Our solar system is suffering an identity crisis.
For decades, it has consisted of nine planets, even as scientists debated whether Pluto really belonged. Then the recent discovery of an object larger and farther away than Pluto threatened to throw this slice of the cosmos into chaos.
Should this newly found icy rock known as 2003 UB313 become the 10th planet? Should Pluto be demoted? And what exactly is a planet, anyway?
Ancient cultures regularly revised their answer to the last question and present-day scientists aren't much better off: There still is no universal definition of "planet."
That all could soon change, and with it science textbooks around this planet.
At a 12-day conference beginning Monday, scientists will conduct a galactic census of sorts. Among the possibilities at the meeting of the International Astronomical Union in the Czech Republic capital of Prague: Subtract Pluto or christen one more planet, and possibly dozens more.
"It's time we have a definition," said Alan Stern, who heads the Colorado-based space science division of the Southwest Research Institute of San Antonio. "It's embarrassing to the public that we as astronomers don't have one."
The debate intensified last summer when astronomer Michael Brown of the California Institute of Technology announced the discovery of a celestial object larger than Pluto.
Like Pluto, it is a member of the Kuiper Belt, a mysterious disc-shaped zone beyond Neptune containing thousands of comets and planetary objects. (Brown nicknamed his find "Xena" after a warrior heroine in a cheesy TV series; pending a formal name, it remains 2003 UB313.)
The Hubble Space Telescope measured the bright, rocky object at about 1,490 miles in diameter, roughly 70 miles longer than Pluto. At 9 billion miles from the sun, it is the farthest known object in the solar system.
The discovery stoked the planet debate that had been simmering since Pluto was spotted in 1930.
Some argue that if Pluto kept its crown, Xena should be the 10th planet by default — it is, after all, bigger.
Purists maintain that there are only eight traditional planets, and insist Pluto and Xena are poseurs.
"Life would be simpler if we went back to eight planets," said Brian Marsden, director of the astronomical union's Minor Planet Center in Cambridge, Mass.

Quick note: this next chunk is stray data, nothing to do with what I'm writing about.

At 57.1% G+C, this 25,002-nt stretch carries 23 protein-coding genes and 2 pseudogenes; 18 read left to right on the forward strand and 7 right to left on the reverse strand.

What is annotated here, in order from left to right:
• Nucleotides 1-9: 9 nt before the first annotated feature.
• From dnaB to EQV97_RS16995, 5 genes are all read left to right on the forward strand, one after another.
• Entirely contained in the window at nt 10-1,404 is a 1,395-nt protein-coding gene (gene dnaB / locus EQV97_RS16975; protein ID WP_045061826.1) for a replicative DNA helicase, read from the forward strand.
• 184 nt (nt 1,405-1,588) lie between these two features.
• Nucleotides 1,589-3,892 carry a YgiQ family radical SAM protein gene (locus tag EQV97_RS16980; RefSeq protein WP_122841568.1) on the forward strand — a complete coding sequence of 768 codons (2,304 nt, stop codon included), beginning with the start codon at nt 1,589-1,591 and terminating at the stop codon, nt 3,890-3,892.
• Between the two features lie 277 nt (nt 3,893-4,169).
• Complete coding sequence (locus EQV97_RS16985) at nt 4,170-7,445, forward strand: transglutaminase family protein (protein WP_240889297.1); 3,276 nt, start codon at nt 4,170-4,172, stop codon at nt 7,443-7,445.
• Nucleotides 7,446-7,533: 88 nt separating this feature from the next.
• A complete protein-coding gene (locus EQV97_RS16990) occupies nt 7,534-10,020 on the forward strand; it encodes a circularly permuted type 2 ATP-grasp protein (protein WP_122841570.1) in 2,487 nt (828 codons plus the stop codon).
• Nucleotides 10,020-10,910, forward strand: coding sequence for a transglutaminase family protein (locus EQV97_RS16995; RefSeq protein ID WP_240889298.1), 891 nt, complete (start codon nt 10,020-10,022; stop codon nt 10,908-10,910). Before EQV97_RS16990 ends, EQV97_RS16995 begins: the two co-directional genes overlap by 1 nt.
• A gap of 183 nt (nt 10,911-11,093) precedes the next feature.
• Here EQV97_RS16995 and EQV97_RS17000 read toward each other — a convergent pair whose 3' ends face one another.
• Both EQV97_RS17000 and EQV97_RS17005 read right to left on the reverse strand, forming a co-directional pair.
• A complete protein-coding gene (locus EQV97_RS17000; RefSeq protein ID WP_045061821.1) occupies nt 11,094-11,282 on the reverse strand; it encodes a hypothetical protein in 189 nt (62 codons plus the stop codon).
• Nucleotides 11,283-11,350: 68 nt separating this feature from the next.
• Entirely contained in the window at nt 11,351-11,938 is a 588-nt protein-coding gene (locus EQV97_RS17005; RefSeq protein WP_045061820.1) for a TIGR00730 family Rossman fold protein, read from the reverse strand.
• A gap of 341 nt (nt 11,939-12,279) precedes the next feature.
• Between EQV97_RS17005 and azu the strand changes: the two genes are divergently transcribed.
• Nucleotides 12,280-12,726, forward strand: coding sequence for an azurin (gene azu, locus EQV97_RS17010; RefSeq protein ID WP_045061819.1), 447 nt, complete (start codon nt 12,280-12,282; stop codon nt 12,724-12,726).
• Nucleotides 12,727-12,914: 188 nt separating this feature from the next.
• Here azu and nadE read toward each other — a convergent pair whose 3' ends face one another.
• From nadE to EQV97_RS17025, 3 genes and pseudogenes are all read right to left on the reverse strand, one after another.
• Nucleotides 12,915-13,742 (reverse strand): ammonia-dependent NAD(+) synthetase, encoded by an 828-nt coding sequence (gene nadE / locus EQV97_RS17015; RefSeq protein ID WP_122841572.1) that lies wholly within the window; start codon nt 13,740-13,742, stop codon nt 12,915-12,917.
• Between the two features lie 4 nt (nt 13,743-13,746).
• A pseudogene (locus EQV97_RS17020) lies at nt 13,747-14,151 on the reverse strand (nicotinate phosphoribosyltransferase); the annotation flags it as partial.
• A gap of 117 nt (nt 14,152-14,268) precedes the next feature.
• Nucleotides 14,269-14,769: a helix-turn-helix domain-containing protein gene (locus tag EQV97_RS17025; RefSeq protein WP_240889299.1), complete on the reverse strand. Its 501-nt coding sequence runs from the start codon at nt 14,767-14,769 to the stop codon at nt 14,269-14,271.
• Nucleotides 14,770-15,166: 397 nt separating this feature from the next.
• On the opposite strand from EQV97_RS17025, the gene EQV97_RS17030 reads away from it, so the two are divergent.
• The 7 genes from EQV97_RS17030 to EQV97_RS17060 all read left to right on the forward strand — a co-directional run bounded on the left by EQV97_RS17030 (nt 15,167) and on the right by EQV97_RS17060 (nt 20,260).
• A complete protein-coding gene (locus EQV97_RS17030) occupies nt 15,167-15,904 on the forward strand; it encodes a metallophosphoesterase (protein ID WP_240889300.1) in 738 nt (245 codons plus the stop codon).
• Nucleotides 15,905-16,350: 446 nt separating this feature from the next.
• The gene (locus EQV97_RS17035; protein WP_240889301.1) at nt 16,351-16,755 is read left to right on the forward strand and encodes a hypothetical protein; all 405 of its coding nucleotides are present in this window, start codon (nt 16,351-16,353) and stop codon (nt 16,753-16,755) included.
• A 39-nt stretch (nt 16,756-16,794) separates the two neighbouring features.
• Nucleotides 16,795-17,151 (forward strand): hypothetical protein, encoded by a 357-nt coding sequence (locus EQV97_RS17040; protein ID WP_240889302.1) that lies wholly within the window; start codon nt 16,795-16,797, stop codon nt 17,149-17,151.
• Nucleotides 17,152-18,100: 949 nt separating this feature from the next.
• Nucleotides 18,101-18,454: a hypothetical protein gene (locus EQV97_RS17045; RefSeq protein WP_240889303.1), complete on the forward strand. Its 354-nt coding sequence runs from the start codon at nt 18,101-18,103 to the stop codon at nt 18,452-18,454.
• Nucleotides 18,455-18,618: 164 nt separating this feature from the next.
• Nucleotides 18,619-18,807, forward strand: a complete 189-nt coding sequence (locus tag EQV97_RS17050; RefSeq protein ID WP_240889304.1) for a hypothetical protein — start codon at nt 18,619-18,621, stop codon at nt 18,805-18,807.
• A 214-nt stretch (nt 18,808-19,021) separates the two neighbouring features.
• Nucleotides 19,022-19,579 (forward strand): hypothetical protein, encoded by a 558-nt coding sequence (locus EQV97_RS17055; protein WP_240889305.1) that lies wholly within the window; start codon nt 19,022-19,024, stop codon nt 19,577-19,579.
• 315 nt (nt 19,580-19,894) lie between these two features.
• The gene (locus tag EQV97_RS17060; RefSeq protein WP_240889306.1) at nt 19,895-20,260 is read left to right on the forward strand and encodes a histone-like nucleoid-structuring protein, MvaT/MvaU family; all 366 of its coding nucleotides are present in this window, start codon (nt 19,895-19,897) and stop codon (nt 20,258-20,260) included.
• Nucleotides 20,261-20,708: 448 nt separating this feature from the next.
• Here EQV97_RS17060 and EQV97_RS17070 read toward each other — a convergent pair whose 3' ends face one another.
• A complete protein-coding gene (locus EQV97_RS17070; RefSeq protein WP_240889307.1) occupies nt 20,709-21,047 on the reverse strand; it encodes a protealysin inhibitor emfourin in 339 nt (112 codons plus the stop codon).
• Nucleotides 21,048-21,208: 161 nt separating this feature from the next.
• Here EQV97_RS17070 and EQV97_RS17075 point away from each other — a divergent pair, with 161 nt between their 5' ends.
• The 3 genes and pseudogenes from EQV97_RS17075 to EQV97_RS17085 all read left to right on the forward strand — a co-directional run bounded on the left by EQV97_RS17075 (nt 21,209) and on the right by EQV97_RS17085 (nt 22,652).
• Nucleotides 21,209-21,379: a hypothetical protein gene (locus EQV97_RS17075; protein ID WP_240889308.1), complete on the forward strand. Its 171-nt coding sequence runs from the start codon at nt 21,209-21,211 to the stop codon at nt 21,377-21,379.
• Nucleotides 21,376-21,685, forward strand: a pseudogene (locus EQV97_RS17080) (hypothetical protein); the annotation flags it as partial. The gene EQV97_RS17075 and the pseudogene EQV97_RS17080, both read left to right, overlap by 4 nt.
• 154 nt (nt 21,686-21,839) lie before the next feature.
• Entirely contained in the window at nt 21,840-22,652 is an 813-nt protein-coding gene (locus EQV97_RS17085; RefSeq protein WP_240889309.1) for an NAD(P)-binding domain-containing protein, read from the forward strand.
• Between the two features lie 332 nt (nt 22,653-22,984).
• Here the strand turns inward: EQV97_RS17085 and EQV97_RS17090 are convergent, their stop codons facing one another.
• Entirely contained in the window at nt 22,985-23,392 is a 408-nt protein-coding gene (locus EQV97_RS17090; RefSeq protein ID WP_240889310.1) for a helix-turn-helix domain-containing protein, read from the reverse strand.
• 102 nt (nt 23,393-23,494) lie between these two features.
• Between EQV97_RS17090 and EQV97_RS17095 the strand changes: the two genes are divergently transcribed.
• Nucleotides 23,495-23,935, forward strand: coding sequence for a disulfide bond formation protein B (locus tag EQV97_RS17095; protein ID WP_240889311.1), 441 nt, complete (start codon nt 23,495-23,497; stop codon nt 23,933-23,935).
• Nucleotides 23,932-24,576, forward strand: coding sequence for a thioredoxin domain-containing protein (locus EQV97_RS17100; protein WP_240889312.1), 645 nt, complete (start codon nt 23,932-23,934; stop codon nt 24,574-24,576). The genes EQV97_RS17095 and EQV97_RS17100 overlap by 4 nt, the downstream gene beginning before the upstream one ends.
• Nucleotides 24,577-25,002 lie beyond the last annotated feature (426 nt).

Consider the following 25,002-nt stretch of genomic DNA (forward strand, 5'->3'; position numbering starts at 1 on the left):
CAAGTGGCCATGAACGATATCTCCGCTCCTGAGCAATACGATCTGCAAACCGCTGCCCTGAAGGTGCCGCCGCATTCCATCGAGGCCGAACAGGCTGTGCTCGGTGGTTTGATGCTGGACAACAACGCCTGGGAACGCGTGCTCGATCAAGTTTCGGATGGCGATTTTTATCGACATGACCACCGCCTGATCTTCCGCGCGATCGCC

Still others suggest a compromise that would divide planets into categories based on composition, similar to the way stars and galaxies are classified. Jupiter could be labeled a "gas giant planet," while Pluto and Xena could be "ice dwarf planets."
"Pluto is not worthy of being called just a plain planet," said Alan Boss, an astrophysicist at the Carnegie Institution in Washington, D.C. "But it's perfectly fine as an ice dwarf planet or a historical planet."
The number of recognized planets in the solar system has seesawed based on new findings. Ceres was initially classified as a planet in the 1800s, but was demoted to an asteroid when similar objects were found nearby.
Despite the lack of scientific consensus on what makes a planet, the current nine — and Xena — share common traits: They orbit the sun. Gravity is responsible for their round shape. And they were not formed by the same process that created stars.
Brown, Xena's discoverer, admits to being "agnostic" about what the international conference decides. He said he could live with eight planets, but is against sticking with the status quo and would feel a little guilty if Xena gained planethood because of the controversy surrounding Pluto.
"If UB313 is declared to be the 10th planet, I will always feel like it was a little bit of a fraud," Brown said.
For years, Pluto's inclusion in the solar system has been controversial. Astronomers thought it was the same size as Earth, but later found it was smaller than Earth's moon.
Pluto is also odd in other ways: With its elongated orbit and funky orbital plane, it acts more like other Kuiper Belt objects than traditional planets.
Even so, Pluto remained No. 9 because it was the only known object in the Kuiper Belt at the time.
When new observations in the 1990s confirmed that the Kuiper Belt was sprinkled with numerous bodies similar to Pluto, some scientists piped up. In 1999, the international union took the unusual step of releasing a public statement denying rumors that the ninth rock from the sun might be kicked out.
That hasn't stopped groups from attacking Pluto's planethood. In 2000, the Hayden Planetarium at New York's American Museum of Natural History unleashed an uproar when it excluded Pluto as a planet in its solar system gallery.
Earlier this year, NASA's New Horizons spacecraft began a 9½-year journey to Pluto on a mission that scientists hope will reveal more about the oddball object.
The trick for astronomers meeting in Prague is to set a criterion that makes sense scientifically. Should planets be grouped by location, size or another marker? If planets are defined by their size, should they be bigger than Pluto or another arbitrary size?
The latter could expand the solar system to 23, 39 or even 53 planets.
It's not an academic exercise — the public may not be open to a flood of new planets. Despite their differences, scientists agree any definition should be flexible enough to accommodate new discoveries.
"Science progresses," said Boss of the Carnegie Institution. "Science is not something that's engraved on a steel tablet never to be changed."